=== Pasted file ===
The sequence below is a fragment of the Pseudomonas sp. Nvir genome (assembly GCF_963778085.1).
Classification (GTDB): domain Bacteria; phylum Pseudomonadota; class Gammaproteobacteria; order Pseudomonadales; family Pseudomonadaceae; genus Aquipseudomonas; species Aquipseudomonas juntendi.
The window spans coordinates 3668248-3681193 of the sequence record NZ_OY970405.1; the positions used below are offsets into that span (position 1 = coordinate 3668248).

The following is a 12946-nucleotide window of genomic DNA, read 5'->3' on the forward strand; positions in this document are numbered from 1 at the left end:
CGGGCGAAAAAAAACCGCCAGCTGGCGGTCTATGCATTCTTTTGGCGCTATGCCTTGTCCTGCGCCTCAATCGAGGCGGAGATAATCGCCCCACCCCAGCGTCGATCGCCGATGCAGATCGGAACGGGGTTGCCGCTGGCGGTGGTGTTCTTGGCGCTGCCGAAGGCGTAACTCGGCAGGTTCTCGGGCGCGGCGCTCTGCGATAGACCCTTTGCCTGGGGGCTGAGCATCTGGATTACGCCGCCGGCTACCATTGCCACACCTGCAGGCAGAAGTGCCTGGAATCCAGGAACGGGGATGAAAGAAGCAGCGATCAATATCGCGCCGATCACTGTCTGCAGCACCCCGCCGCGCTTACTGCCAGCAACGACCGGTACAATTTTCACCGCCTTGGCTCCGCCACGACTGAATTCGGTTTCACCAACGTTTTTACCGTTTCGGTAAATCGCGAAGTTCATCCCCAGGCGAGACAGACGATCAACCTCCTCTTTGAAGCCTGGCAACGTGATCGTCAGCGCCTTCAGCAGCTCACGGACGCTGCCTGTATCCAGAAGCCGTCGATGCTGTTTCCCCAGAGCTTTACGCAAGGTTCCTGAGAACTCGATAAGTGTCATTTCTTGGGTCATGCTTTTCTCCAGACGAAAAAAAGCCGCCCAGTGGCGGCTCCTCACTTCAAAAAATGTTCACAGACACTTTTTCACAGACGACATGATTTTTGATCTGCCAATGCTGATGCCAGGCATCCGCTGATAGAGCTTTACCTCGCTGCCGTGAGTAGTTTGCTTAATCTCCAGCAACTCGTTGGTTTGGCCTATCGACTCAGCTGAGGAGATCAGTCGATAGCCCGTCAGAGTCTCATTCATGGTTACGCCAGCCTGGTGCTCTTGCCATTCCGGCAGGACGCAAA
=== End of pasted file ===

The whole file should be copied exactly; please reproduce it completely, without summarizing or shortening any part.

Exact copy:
The sequence below is a fragment of the Pseudomonas sp. Nvir genome (assembly GCF_963778085.1).
Classification (GTDB): domain Bacteria; phylum Pseudomonadota; class Gammaproteobacteria; order Pseudomonadales; family Pseudomonadaceae; genus Aquipseudomonas; species Aquipseudomonas juntendi.
The window spans coordinates 3668248-3681193 of the sequence record NZ_OY970405.1; the positions used below are offsets into that span (position 1 = coordinate 3668248).

The following is a 12946-nucleotide window of genomic DNA, read 5'->3' on the forward strand; positions in this document are numbered from 1 at the left end:
CGGGCGAAAAAAAACCGCCAGCTGGCGGTCTATGCATTCTTTTGGCGCTATGCCTTGTCCTGCGCCTCAATCGAGGCGGAGATAATCGCCCCACCCCAGCGTCGATCGCCGATGCAGATCGGAACGGGGTTGCCGCTGGCGGTGGTGTTCTTGGCGCTGCCGAAGGCGTAACTCGGCAGGTTCTCGGGCGCGGCGCTCTGCGATAGACCCTTTGCCTGGGGGCTGAGCATCTGGATTACGCCGCCGGCTACCATTGCCACACCTGCAGGCAGAAGTGCCTGGAATCCAGGAACGGGGATGAAAGAAGCAGCGATCAATATCGCGCCGATCACTGTCTGCAGCACCCCGCCGCGCTTACTGCCAGCAACGACCGGTACAATTTTCACCGCCTTGGCTCCGCCACGACTGAATTCGGTTTCACCAACGTTTTTACCGTTTCGGTAAATCGCGAAGTTCATCCCCAGGCGAGACAGACGATCAACCTCCTCTTTGAAGCCTGGCAACGTGATCGTCAGCGCCTTCAGCAGCTCACGGACGCTGCCTGTATCCAGAAGCCGTCGATGCTGTTTCCCCAGAGCTTTACGCAAGGTTCCTGAGAACTCGATAAGTGTCATTTCTTGGGTCATGCTTTTCTCCAGACGAAAAAAAGCCGCCCAGTGGCGGCTCCTCACTTCAAAAAATGTTCACAGACACTTTTTCACAGACGACATGATTTTTGATCTGCCAATGCTGATGCCAGGCATCCGCTGATAGAGCTTTACCTCGCTGCCGTGAGTAGTTTGCTTAATCTCCAGCAACTCGTTGGTTTGGCCTATCGACTCAGCTGAGGAGATCAGTCGATAGCCCGTCAGAGTCTCATTCATGGTTACGCCAGCCTGGTGCTCTTGCCATTCCGGCAGGACGCAAA